Judge rules to protect retiree health benefit of Cambridge Hospital RNs
From the Massachusetts Nurse Newsletter
August 2011 Edition
Marking a complete victory for the nurses of Cambridge Hospital, a Middlesex County Superior Court judge issued a ruling that prevents Cambridge Health Alliance from making, or even proposing, cuts to the nurses’ retiree health benefit—something management has been trying to do for a year.
“We are thrilled to have won this victory for the dedicated nurses of Cambridge Hospital who have devoted their careers to the care of this community,” said Betty Kaloustian, co-chair of the MNA local bargaining unit at Cambridge Hospital. “We are also saddened that our employer has gone to such great lengths to skirt the law and their obligations to their employees. We hope this ruling will finally bring this sad chapter to a close.”
The July 1 decision is the latest in a series of legal victories for the MNA against CHA, stretching back to August 2010 when the Commonwealth Employment Relations Board (CERB) ruled that CHA violated state labor law, by bargaining in bad faith and depriving nurses of their union rights following CHA’s decision to prematurely cease negotiations, declare impasse and unilaterally slash nurses’ retiree health benefit.
Last year the CHA unilaterally implemented a 40 percent cut in the retiree health benefit guaranteed under the law for more than 300 nurses who work at Cambridge Hospital. The benefit requires CHA to maintain the nurses’ health insurance benefit following retirement, paying 85 percent of the premium. The benefit is vitally important to the nurses because, as public sector employees, they have not paid into the Medicare system and would be subject to higher costs for their health care. The CERB subsequently ordered CHA to restore the benefit, pending their appeal of the decision.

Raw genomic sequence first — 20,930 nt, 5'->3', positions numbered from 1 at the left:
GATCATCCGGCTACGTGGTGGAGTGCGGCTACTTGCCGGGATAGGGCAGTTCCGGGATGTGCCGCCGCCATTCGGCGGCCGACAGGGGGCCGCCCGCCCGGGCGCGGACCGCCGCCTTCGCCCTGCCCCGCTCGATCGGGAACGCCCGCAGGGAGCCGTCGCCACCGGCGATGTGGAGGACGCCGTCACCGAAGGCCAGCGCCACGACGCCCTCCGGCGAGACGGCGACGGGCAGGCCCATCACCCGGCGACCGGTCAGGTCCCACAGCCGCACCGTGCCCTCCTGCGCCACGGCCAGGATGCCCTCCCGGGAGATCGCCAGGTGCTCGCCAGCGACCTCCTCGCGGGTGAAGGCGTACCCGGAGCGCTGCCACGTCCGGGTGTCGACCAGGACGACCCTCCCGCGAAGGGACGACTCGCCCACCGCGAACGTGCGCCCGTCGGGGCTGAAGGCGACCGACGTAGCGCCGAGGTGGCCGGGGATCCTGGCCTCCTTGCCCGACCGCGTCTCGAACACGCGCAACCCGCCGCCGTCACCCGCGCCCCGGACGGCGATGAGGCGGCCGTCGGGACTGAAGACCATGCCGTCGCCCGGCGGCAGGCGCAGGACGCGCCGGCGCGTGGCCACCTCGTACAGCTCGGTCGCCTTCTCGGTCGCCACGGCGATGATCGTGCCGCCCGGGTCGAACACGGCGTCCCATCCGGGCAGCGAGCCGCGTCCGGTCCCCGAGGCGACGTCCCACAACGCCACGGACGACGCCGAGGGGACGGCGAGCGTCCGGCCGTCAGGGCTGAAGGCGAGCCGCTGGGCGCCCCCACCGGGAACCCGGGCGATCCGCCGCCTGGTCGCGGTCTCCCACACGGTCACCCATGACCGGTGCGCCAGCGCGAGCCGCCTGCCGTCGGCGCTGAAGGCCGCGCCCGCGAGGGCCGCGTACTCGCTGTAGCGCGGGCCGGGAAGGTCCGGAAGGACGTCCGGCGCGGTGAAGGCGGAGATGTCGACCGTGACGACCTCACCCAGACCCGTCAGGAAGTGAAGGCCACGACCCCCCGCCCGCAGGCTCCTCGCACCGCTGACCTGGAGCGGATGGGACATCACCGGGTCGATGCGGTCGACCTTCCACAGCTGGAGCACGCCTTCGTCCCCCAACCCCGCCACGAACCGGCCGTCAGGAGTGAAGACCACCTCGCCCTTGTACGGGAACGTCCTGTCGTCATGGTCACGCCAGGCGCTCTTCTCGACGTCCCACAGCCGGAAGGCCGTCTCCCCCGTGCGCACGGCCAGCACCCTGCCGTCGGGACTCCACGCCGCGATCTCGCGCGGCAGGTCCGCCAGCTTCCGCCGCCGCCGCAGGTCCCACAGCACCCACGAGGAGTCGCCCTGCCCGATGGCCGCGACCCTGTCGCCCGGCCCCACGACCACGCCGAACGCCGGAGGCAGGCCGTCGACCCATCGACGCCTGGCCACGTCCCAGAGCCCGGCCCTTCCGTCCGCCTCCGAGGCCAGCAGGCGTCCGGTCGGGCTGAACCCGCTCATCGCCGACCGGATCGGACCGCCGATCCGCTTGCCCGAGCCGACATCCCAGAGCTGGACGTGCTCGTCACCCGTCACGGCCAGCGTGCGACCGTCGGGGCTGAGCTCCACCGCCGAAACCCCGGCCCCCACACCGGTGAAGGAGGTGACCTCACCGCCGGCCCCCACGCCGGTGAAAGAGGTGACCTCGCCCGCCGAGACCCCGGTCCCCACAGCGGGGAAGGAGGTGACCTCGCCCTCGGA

In January, CHA opened negotiations with the MNA and other unions once again demanding dramatic cuts to the nurses’ retiree health benefit. The MNA immediately filed suit in Superior Court, stating that the retiree health benefit was an illegal subject for collective bargaining, as the benefit had been created and guaranteed to the nurses under the state law that enabled the creation of the Cambridge Health Commission, which subsequently merged Cambridge Hospital, Whidden Hospital and Somerville Hospital into the new Cambridge Health Alliance system. The law explicitly states that the benefit could not be changed. The judge agreed with the MNA and issued an order protecting the benefit. The MNA, which continues to negotiate with the hospital over a number of issues, expects this issue to be removed from the table.
“We can only hope that our administration will finally begin a good faith effort to reach a settlement of our union contract, and more importantly, will work with us over the long term to restore our trust in their leadership,” said Donna Mondeau, co-chair of the Cambridge Hospital local bargaining unit.